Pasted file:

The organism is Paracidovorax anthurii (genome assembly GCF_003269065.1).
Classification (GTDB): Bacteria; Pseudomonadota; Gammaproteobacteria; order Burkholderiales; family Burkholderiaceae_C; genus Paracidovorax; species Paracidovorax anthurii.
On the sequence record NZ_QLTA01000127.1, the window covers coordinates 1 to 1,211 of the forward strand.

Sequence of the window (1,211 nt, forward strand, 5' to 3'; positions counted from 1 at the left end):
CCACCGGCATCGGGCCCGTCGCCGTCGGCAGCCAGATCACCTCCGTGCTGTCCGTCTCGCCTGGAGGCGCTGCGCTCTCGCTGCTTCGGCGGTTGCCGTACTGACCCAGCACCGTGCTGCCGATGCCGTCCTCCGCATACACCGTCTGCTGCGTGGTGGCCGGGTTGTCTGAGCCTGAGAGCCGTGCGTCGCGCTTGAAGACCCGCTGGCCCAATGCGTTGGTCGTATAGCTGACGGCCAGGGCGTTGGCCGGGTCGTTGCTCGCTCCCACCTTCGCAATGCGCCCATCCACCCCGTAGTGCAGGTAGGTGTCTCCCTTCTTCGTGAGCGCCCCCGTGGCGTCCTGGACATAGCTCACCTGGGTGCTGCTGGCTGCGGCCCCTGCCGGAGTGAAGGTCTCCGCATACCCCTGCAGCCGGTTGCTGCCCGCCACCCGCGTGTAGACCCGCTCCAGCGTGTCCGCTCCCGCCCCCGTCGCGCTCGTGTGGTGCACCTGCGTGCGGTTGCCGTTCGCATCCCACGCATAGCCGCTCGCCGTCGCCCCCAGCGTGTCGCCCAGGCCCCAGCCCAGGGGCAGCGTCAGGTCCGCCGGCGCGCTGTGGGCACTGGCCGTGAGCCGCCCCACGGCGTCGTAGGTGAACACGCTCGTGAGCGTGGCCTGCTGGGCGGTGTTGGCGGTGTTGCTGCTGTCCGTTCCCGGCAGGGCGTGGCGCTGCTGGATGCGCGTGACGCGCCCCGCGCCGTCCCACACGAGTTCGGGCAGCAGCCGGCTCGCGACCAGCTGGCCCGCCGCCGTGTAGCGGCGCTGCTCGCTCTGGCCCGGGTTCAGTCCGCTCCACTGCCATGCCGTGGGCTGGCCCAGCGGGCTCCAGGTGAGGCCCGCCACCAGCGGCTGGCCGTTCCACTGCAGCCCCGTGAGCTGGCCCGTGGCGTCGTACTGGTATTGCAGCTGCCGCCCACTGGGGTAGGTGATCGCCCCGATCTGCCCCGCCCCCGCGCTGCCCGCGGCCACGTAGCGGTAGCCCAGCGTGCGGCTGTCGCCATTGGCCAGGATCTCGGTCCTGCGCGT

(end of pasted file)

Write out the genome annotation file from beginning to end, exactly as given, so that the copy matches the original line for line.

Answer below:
The organism is Paracidovorax anthurii (genome assembly GCF_003269065.1).
Classification (GTDB): Bacteria; Pseudomonadota; Gammaproteobacteria; order Burkholderiales; family Burkholderiaceae_C; genus Paracidovorax; species Paracidovorax anthurii.
On the sequence record NZ_QLTA01000127.1, the window covers coordinates 1 to 1,211 of the forward strand.

Sequence of the window (1,211 nt, forward strand, 5' to 3'; positions counted from 1 at the left end):
CCACCGGCATCGGGCCCGTCGCCGTCGGCAGCCAGATCACCTCCGTGCTGTCCGTCTCGCCTGGAGGCGCTGCGCTCTCGCTGCTTCGGCGGTTGCCGTACTGACCCAGCACCGTGCTGCCGATGCCGTCCTCCGCATACACCGTCTGCTGCGTGGTGGCCGGGTTGTCTGAGCCTGAGAGCCGTGCGTCGCGCTTGAAGACCCGCTGGCCCAATGCGTTGGTCGTATAGCTGACGGCCAGGGCGTTGGCCGGGTCGTTGCTCGCTCCCACCTTCGCAATGCGCCCATCCACCCCGTAGTGCAGGTAGGTGTCTCCCTTCTTCGTGAGCGCCCCCGTGGCGTCCTGGACATAGCTCACCTGGGTGCTGCTGGCTGCGGCCCCTGCCGGAGTGAAGGTCTCCGCATACCCCTGCAGCCGGTTGCTGCCCGCCACCCGCGTGTAGACCCGCTCCAGCGTGTCCGCTCCCGCCCCCGTCGCGCTCGTGTGGTGCACCTGCGTGCGGTTGCCGTTCGCATCCCACGCATAGCCGCTCGCCGTCGCCCCCAGCGTGTCGCCCAGGCCCCAGCCCAGGGGCAGCGTCAGGTCCGCCGGCGCGCTGTGGGCACTGGCCGTGAGCCGCCCCACGGCGTCGTAGGTGAACACGCTCGTGAGCGTGGCCTGCTGGGCGGTGTTGGCGGTGTTGCTGCTGTCCGTTCCCGGCAGGGCGTGGCGCTGCTGGATGCGCGTGACGCGCCCCGCGCCGTCCCACACGAGTTCGGGCAGCAGCCGGCTCGCGACCAGCTGGCCCGCCGCCGTGTAGCGGCGCTGCTCGCTCTGGCCCGGGTTCAGTCCGCTCCACTGCCATGCCGTGGGCTGGCCCAGCGGGCTCCAGGTGAGGCCCGCCACCAGCGGCTGGCCGTTCCACTGCAGCCCCGTGAGCTGGCCCGTGGCGTCGTACTGGTATTGCAGCTGCCGCCCACTGGGGTAGGTGATCGCCCCGATCTGCCCCGCCCCCGCGCTGCCCGCGGCCACGTAGCGGTAGCCCAGCGTGCGGCTGTCGCCATTGGCCAGGATCTCGGTCCTGCGCGT